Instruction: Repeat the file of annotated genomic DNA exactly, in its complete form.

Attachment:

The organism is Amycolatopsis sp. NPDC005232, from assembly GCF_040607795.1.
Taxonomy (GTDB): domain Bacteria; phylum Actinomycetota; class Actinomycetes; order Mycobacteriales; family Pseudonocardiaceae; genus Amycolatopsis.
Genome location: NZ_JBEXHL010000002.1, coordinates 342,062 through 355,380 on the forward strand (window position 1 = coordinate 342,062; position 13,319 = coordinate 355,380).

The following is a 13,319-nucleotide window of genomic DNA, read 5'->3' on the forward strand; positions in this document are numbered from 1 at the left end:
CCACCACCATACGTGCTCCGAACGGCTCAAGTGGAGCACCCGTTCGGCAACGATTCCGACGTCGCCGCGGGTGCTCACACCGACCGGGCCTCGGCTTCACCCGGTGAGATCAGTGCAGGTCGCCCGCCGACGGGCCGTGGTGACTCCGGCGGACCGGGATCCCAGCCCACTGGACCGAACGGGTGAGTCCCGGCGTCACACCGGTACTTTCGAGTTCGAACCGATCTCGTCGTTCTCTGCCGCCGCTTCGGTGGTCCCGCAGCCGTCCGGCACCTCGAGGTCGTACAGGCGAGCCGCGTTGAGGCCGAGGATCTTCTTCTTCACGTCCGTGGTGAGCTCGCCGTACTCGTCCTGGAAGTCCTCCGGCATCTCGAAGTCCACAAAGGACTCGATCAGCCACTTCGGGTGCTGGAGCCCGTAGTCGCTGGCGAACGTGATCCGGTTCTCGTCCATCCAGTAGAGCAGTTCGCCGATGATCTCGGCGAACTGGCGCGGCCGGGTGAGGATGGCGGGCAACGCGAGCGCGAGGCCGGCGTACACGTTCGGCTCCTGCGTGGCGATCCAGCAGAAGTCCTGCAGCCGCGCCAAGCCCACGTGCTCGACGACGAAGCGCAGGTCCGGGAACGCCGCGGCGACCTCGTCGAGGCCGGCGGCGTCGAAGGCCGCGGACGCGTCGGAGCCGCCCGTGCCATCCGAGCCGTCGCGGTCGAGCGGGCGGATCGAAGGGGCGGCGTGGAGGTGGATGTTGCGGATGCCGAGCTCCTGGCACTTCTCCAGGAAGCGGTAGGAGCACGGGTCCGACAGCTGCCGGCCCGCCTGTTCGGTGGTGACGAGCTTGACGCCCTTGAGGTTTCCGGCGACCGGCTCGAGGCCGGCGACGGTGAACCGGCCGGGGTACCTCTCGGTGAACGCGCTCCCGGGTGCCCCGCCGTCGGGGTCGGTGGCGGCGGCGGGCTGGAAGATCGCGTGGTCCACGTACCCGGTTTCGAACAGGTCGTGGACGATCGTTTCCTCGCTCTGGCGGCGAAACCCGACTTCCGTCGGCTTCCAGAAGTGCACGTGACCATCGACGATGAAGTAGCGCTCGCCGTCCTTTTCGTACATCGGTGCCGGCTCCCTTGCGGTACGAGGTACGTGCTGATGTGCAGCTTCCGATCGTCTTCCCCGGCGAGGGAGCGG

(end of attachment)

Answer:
The organism is Amycolatopsis sp. NPDC005232, from assembly GCF_040607795.1.
Taxonomy (GTDB): domain Bacteria; phylum Actinomycetota; class Actinomycetes; order Mycobacteriales; family Pseudonocardiaceae; genus Amycolatopsis.
Genome location: NZ_JBEXHL010000002.1, coordinates 342,062 through 355,380 on the forward strand (window position 1 = coordinate 342,062; position 13,319 = coordinate 355,380).

The following is a 13,319-nucleotide window of genomic DNA, read 5'->3' on the forward strand; positions in this document are numbered from 1 at the left end:
CCACCACCATACGTGCTCCGAACGGCTCAAGTGGAGCACCCGTTCGGCAACGATTCCGACGTCGCCGCGGGTGCTCACACCGACCGGGCCTCGGCTTCACCCGGTGAGATCAGTGCAGGTCGCCCGCCGACGGGCCGTGGTGACTCCGGCGGACCGGGATCCCAGCCCACTGGACCGAACGGGTGAGTCCCGGCGTCACACCGGTACTTTCGAGTTCGAACCGATCTCGTCGTTCTCTGCCGCCGCTTCGGTGGTCCCGCAGCCGTCCGGCACCTCGAGGTCGTACAGGCGAGCCGCGTTGAGGCCGAGGATCTTCTTCTTCACGTCCGTGGTGAGCTCGCCGTACTCGTCCTGGAAGTCCTCCGGCATCTCGAAGTCCACAAAGGACTCGATCAGCCACTTCGGGTGCTGGAGCCCGTAGTCGCTGGCGAACGTGATCCGGTTCTCGTCCATCCAGTAGAGCAGTTCGCCGATGATCTCGGCGAACTGGCGCGGCCGGGTGAGGATGGCGGGCAACGCGAGCGCGAGGCCGGCGTACACGTTCGGCTCCTGCGTGGCGATCCAGCAGAAGTCCTGCAGCCGCGCCAAGCCCACGTGCTCGACGACGAAGCGCAGGTCCGGGAACGCCGCGGCGACCTCGTCGAGGCCGGCGGCGTCGAAGGCCGCGGACGCGTCGGAGCCGCCCGTGCCATCCGAGCCGTCGCGGTCGAGCGGGCGGATCGAAGGGGCGGCGTGGAGGTGGATGTTGCGGATGCCGAGCTCCTGGCACTTCTCCAGGAAGCGGTAGGAGCACGGGTCCGACAGCTGCCGGCCCGCCTGTTCGGTGGTGACGAGCTTGACGCCCTTGAGGTTTCCGGCGACCGGCTCGAGGCCGGCGACGGTGAACCGGCCGGGGTACCTCTCGGTGAACGCGCTCCCGGGTGCCCCGCCGTCGGGGTCGGTGGCGGCGGCGGGCTGGAAGATCGCGTGGTCCACGTACCCGGTTTCGAACAGGTCGTGGACGATCGTTTCCTCGCTCTGGCGGCGAAACCCGACTTCCGTCGGCTTCCAGAAGTGCACGTGACCATCGACGATGAAGTAGCGCTCGCCGTCCTTTTCGTACATCGGTGCCGGCTCCCTTGCGGTACGAGGTACGTGCTGATGTGCAGCTTCCGATCGTCTTCCCCGGCGAGGGAGCGG